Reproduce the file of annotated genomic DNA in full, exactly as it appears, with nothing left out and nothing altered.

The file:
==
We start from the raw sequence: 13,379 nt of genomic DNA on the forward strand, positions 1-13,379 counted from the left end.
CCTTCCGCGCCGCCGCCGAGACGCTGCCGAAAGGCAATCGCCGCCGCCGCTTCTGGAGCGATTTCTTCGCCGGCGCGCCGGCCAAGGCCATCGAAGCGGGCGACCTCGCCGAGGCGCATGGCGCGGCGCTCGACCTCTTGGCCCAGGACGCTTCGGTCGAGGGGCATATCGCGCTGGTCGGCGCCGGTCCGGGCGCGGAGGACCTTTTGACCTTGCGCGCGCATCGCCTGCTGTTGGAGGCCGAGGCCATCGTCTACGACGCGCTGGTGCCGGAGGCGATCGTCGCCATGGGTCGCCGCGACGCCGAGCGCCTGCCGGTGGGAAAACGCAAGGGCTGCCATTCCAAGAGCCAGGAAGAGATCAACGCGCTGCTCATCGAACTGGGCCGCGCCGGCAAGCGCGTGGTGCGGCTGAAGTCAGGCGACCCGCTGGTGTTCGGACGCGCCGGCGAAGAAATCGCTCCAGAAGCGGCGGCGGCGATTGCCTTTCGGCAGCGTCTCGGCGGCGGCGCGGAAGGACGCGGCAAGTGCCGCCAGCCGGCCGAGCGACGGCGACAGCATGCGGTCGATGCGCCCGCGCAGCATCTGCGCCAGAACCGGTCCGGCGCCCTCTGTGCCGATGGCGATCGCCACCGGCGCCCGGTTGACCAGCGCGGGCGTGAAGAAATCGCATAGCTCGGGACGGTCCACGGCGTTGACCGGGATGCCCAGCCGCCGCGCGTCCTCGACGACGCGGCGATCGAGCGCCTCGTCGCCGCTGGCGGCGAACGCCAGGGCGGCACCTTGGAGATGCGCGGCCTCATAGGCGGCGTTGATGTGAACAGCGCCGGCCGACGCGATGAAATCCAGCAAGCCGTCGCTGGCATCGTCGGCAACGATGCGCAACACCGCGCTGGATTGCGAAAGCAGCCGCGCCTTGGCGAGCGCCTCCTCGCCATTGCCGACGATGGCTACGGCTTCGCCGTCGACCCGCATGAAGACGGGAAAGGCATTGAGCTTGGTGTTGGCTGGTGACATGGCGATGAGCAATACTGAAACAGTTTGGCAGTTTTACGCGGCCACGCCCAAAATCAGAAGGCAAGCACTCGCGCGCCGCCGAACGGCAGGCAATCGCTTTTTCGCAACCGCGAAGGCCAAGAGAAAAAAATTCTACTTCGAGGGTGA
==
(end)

We start from the raw sequence: 13,379 nt of genomic DNA on the forward strand, positions 1-13,379 counted from the left end.
CCTTCCGCGCCGCCGCCGAGACGCTGCCGAAAGGCAATCGCCGCCGCCGCTTCTGGAGCGATTTCTTCGCCGGCGCGCCGGCCAAGGCCATCGAAGCGGGCGACCTCGCCGAGGCGCATGGCGCGGCGCTCGACCTCTTGGCCCAGGACGCTTCGGTCGAGGGGCATATCGCGCTGGTCGGCGCCGGTCCGGGCGCGGAGGACCTTTTGACCTTGCGCGCGCATCGCCTGCTGTTGGAGGCCGAGGCCATCGTCTACGACGCGCTGGTGCCGGAGGCGATCGTCGCCATGGGTCGCCGCGACGCCGAGCGCCTGCCGGTGGGAAAACGCAAGGGCTGCCATTCCAAGAGCCAGGAAGAGATCAACGCGCTGCTCATCGAACTGGGCCGCGCCGGCAAGCGCGTGGTGCGGCTGAAGTCAGGCGACCCGCTGGTGTTCGGACGCGCCGGCGAAGAAATCGCTCCAGAAGCGGCGGCGGCGATTGCCTTTCGGCAGCGTCTCGGCGGCGGCGCGGAAGGACGCGGCAAGTGCCGCCAGCCGGCCGAGCGACGGCGACAGCATGCGGTCGATGCGCCCGCGCAGCATCTGCGCCAGAACCGGTCCGGCGCCCTCTGTGCCGATGGCGATCGCCACCGGCGCCCGGTTGACCAGCGCGGGCGTGAAGAAATCGCATAGCTCGGGACGGTCCACGGCGTTGACCGGGATGCCCAGCCGCCGCGCGTCCTCGACGACGCGGCGATCGAGCGCCTCGTCGCCGCTGGCGGCGAACGCCAGGGCGGCACCTTGGAGATGCGCGGCCTCATAGGCGGCGTTGATGTGAACAGCGCCGGCCGACGCGATGAAATCCAGCAAGCCGTCGCTGGCATCGTCGGCAACGATGCGCAACACCGCGCTGGATTGCGAAAGCAGCCGCGCCTTGGCGAGCGCCTCCTCGCCATTGCCGACGATGGCTACGGCTTCGCCGTCGACCCGCATGAAGACGGGAAAGGCATTGAGCTTGGTGTTGGCTGGTGACATGGCGATGAGCAATACTGAAACAGTTTGGCAGTTTTACGCGGCCACGCCCAAAATCAGAAGGCAAGCACTCGCGCGCCGCCGAACGGCAGGCAATCGCTTTTTCGCAACCGCGAAGGCCAAGAGAAAAAAATTCTACTTCGAGGGTGA